• Why is Home Pollution Worse at Christmas?

Air Clean Up

Why is Home Pollution Worse at Christmas?

Jan 16 2017

The 25th of December is apparently the most poisonous day to spend indoors – and that’s got nothing to do with trouble with the in-laws. According to Professor Ian Colbeck, a leading authority on pollution from the University of Essex, Christmas Day suffers from the worst indoor pollution in the entire calendar.

This is due to lengthy cooking times, open fires, scented candles and even party poppers, Colbeck claims. In fact, he says that indoor pollution on this most celebrated of holidays is so bad that it’s comparable to spending the morning by the busiest roadway in London.

Tis the season to be smoggy

Celebratory events often lead to elevated levels of pollution. The widespread use of fireworks on occasions such as New Year’s Eve, Bonfire Night and the 4th of July (in America) regularly lead to poor air quality in the days afterwards, since the dazzling pyrotechnics rely on a cocktail of damaging chemicals and particles for their sparkle and fizz.

Indeed, the Hindu festival of Diwali caused no end of controversy last year. Practiced throughout India, the festival is a celebration of lights and predictably makes liberal use of fireworks in its revelry. In 2016, the Indian capital of New Delhi was plagued by dense clouds of smoke and fog in the days after the event, and as a reactive measure, the government have since banned the public sale of fireworks throughout Delhi and its surrounding environs.

But while the pollution caused by outdoor displays are a serious enough cause for concern, Christmas Day has largely gone ignored as a respiratory threat – despite the fact that indoor air pollution is up to three times more noxious than that found on the streets.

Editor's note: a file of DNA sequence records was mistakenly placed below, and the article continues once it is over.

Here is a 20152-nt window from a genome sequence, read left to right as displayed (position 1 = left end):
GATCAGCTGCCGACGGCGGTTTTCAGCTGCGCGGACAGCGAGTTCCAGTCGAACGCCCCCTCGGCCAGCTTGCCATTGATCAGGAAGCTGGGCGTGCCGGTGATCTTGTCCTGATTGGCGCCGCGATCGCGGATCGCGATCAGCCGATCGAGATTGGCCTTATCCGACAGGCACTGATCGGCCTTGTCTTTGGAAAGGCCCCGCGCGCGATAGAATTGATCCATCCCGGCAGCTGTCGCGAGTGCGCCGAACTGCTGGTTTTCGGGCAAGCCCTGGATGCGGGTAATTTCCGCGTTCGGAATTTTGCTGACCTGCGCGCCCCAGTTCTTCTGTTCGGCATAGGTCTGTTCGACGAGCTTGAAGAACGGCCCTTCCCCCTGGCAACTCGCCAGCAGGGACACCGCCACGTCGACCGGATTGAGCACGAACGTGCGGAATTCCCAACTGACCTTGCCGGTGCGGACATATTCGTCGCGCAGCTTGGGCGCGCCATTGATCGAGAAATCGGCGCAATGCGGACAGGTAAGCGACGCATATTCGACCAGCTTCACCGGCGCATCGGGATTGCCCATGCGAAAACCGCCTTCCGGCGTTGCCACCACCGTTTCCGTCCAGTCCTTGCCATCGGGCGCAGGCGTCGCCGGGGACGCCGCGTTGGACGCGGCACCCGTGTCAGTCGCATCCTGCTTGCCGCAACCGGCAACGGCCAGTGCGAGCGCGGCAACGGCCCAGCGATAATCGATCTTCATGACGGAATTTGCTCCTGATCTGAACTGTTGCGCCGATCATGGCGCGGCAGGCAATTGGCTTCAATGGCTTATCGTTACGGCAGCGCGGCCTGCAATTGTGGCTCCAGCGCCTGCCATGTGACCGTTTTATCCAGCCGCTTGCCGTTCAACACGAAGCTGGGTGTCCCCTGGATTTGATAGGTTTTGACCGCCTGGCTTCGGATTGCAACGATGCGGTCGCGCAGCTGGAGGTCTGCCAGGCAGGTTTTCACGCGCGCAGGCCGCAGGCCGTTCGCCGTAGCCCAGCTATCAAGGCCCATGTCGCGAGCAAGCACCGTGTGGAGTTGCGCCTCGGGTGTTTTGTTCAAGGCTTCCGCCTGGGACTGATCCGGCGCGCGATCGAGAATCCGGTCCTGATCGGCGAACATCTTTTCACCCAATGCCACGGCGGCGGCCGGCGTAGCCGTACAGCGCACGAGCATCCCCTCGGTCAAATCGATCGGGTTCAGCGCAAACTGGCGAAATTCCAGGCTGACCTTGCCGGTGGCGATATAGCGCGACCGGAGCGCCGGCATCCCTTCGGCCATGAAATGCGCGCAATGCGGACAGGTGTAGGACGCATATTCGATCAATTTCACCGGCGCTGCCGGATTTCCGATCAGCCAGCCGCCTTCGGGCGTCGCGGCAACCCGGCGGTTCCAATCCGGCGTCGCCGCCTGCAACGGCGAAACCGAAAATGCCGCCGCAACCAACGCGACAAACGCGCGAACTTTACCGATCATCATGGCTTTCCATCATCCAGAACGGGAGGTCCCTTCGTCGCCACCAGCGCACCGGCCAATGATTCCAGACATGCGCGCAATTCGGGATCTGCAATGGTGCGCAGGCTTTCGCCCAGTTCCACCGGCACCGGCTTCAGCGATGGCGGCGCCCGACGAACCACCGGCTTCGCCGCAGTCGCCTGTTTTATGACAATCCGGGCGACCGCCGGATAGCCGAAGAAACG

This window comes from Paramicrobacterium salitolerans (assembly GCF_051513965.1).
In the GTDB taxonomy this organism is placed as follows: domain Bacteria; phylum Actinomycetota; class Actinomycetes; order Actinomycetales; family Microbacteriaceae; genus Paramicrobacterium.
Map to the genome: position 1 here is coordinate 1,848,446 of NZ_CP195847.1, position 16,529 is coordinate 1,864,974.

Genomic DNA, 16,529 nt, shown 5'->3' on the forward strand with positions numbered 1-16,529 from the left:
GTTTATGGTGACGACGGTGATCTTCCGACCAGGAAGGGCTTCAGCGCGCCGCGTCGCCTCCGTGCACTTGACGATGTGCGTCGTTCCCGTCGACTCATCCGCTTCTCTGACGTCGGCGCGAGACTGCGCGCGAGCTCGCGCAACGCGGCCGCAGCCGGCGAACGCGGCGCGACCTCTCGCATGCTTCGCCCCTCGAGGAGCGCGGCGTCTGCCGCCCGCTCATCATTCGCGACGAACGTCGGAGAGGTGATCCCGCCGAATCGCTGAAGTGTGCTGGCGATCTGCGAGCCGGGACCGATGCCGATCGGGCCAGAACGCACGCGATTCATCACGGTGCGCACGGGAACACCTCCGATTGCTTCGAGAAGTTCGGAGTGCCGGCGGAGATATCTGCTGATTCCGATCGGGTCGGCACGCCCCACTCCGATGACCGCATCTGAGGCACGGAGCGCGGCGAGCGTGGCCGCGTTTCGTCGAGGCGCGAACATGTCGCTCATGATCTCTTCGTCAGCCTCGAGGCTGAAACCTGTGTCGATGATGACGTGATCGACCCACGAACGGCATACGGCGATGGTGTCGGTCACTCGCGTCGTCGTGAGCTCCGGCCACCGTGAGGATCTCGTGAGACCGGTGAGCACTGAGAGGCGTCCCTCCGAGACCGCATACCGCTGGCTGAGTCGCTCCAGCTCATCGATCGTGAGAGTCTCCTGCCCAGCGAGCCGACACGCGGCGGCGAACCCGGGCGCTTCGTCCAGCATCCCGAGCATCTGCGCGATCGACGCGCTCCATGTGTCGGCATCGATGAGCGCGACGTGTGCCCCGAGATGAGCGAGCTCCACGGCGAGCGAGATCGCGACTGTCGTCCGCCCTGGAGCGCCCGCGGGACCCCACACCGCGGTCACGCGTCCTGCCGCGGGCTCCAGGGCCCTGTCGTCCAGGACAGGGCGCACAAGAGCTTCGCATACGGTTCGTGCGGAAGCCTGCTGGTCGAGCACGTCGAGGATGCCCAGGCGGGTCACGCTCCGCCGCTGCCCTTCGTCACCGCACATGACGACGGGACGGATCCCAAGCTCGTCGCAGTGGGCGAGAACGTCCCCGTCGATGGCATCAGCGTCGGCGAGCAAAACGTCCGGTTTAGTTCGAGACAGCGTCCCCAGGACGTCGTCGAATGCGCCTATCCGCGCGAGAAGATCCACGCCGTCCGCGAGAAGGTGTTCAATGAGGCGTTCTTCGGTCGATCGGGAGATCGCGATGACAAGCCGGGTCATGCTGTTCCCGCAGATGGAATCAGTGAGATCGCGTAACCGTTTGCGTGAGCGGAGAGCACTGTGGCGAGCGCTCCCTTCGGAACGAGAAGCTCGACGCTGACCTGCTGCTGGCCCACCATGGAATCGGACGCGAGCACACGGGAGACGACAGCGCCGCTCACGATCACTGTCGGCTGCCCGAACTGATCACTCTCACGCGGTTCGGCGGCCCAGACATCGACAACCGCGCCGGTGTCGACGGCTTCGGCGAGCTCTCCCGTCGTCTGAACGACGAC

Contaminated Christmas

According to Professor Colbeck, the combination of polluting activities which occur with regularity in homes across Britain on Christmas Day could be seriously damaging to our lungs, and that escaping from the family homestead for a walk would be advisable.

“Christmas Day may well be the most toxic day of the year. It has the same effect as standing by the side of a busy London road for four hours, which is not something most people would choose to do,” he explained. “If you are asthmatic, you will become breathless, and this kind of air pollution could also raise people’s risk of cardiovascular disease.”

The chief causes of Christmas Day pollution are fourfold. Firstly, roasting meat and vegetables means prolonged use of the oven, which sends out excessive amounts of nitrogen dioxide into the household atmosphere. Secondly, the popular pastime of roasting chestnuts or other foodstuffs on an open fire increases the number of pollutants in the air. Thirdly, scented candles contain metallic particles and contribute to soot around the home, while finally party poppers are also an underestimated source of home air contamination.

“Party poppers are an often overlooked source of indoor air pollution. In Britain, they are classified as fireworks. While the impact of fireworks outdoors is well-documented, detailed knowledge of how it affects the indoor environment is lacking. Although party poppers are short-lived, they can generate large concentrations of ultrafine particles,” said Colbeck.

So next time you’re stuck at home on Christmas Day and wishing for an excuse to grab five minutes to yourself, you’ve now got one – simply saving your lungs.


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